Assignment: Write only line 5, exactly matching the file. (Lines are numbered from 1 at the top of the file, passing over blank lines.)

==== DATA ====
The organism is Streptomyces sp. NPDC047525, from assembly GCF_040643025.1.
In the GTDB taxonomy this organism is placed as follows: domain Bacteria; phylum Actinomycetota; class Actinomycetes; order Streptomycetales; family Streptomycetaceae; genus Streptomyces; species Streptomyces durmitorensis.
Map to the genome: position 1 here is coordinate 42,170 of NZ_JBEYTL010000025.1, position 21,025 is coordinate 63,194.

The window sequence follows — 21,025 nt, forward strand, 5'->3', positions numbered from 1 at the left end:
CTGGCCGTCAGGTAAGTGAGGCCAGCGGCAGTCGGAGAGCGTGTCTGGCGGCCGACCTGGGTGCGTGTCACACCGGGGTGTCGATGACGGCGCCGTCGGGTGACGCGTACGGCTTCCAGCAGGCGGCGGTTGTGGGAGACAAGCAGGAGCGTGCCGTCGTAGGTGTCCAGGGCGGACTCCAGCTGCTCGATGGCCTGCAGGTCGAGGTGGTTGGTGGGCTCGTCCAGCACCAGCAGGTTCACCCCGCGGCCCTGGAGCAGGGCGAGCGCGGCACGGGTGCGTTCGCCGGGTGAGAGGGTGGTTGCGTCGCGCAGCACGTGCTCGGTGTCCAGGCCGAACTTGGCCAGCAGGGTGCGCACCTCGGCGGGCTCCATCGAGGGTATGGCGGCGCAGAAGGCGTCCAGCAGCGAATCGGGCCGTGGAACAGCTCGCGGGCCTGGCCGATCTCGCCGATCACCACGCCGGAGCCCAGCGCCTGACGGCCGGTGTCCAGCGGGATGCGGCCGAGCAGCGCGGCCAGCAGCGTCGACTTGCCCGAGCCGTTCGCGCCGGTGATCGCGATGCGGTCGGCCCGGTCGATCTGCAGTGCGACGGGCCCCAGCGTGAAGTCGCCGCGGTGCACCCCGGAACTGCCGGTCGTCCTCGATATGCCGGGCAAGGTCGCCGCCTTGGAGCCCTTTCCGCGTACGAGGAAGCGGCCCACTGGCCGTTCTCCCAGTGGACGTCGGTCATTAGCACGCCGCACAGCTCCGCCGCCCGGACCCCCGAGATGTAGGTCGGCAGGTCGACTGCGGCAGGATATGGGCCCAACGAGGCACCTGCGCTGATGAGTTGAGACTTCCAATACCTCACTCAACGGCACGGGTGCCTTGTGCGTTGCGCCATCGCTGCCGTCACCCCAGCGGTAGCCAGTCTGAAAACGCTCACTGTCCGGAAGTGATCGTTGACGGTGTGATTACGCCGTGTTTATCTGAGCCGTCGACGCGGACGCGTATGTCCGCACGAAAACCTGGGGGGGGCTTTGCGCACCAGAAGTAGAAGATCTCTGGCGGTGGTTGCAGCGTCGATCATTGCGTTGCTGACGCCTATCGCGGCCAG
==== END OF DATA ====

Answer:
CTGGCCGTCAGGTAAGTGAGGCCAGCGGCAGTCGGAGAGCGTGTCTGGCGGCCGACCTGGGTGCGTGTCACACCGGGGTGTCGATGACGGCGCCGTCGGGTGACGCGTACGGCTTCCAGCAGGCGGCGGTTGTGGGAGACAAGCAGGAGCGTGCCGTCGTAGGTGTCCAGGGCGGACTCCAGCTGCTCGATGGCCTGCAGGTCGAGGTGGTTGGTGGGCTCGTCCAGCACCAGCAGGTTCACCCCGCGGCCCTGGAGCAGGGCGAGCGCGGCACGGGTGCGTTCGCCGGGTGAGAGGGTGGTTGCGTCGCGCAGCACGTGCTCGGTGTCCAGGCCGAACTTGGCCAGCAGGGTGCGCACCTCGGCGGGCTCCATCGAGGGTATGGCGGCGCAGAAGGCGTCCAGCAGCGAATCGGGCCGTGGAACAGCTCGCGGGCCTGGCCGATCTCGCCGATCACCACGCCGGAGCCCAGCGCCTGACGGCCGGTGTCCAGCGGGATGCGGCCGAGCAGCGCGGCCAGCAGCGTCGACTTGCCCGAGCCGTTCGCGCCGGTGATCGCGATGCGGTCGGCCCGGTCGATCTGCAGTGCGACGGGCCCCAGCGTGAAGTCGCCGCGGTGCACCCCGGAACTGCCGGTCGTCCTCGATATGCCGGGCAAGGTCGCCGCCTTGGAGCCCTTTCCGCGTACGAGGAAGCGGCCCACTGGCCGTTCTCCCAGTGGACGTCGGTCATTAGCACGCCGCACAGCTCCGCCGCCCGGACCCCCGAGATGTAGGTCGGCAGGTCGACTGCGGCAGGATATGGGCCCAACGAGGCACCTGCGCTGATGAGTTGAGACTTCCAATACCTCACTCAACGGCACGGGTGCCTTGTGCGTTGCGCCATCGCTGCCGTCACCCCAGCGGTAGCCAGTCTGAAAACGCTCACTGTCCGGAAGTGATCGTTGACGGTGTGATTACGCCGTGTTTATCTGAGCCGTCGACGCGGACGCGTATGTCCGCACGAAAACCTGGGGGGGGCTTTGCGCACCAGAAGTAGAAGATCTCTGGCGGTGGTTGCAGCGTCGATCATTGCGTTGCTGACGCCTATCGCGGCCAG